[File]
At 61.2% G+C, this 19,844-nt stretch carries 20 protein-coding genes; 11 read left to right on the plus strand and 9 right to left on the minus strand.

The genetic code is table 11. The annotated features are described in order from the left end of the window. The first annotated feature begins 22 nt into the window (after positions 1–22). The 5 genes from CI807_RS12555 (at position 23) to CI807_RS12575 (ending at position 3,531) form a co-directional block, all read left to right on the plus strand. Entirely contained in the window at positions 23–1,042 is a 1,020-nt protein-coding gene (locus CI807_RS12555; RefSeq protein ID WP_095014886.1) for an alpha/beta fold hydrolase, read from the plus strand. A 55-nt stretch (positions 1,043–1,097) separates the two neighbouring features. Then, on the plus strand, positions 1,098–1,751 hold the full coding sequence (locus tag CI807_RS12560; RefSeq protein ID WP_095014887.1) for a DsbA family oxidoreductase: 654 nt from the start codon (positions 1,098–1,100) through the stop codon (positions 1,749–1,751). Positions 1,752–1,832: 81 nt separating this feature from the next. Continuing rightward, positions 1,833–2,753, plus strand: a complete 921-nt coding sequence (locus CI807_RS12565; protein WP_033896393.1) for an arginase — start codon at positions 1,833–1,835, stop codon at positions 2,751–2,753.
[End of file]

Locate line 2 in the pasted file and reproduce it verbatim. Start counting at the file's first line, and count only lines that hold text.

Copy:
The genetic code is table 11. The annotated features are described in order from the left end of the window. The first annotated feature begins 22 nt into the window (after positions 1–22). The 5 genes from CI807_RS12555 (at position 23) to CI807_RS12575 (ending at position 3,531) form a co-directional block, all read left to right on the plus strand. Entirely contained in the window at positions 23–1,042 is a 1,020-nt protein-coding gene (locus CI807_RS12555; RefSeq protein ID WP_095014886.1) for an alpha/beta fold hydrolase, read from the plus strand. A 55-nt stretch (positions 1,043–1,097) separates the two neighbouring features. Then, on the plus strand, positions 1,098–1,751 hold the full coding sequence (locus tag CI807_RS12560; RefSeq protein ID WP_095014887.1) for a DsbA family oxidoreductase: 654 nt from the start codon (positions 1,098–1,100) through the stop codon (positions 1,749–1,751). Positions 1,752–1,832: 81 nt separating this feature from the next. Continuing rightward, positions 1,833–2,753, plus strand: a complete 921-nt coding sequence (locus CI807_RS12565; protein WP_033896393.1) for an arginase — start codon at positions 1,833–1,835, stop codon at positions 2,751–2,753.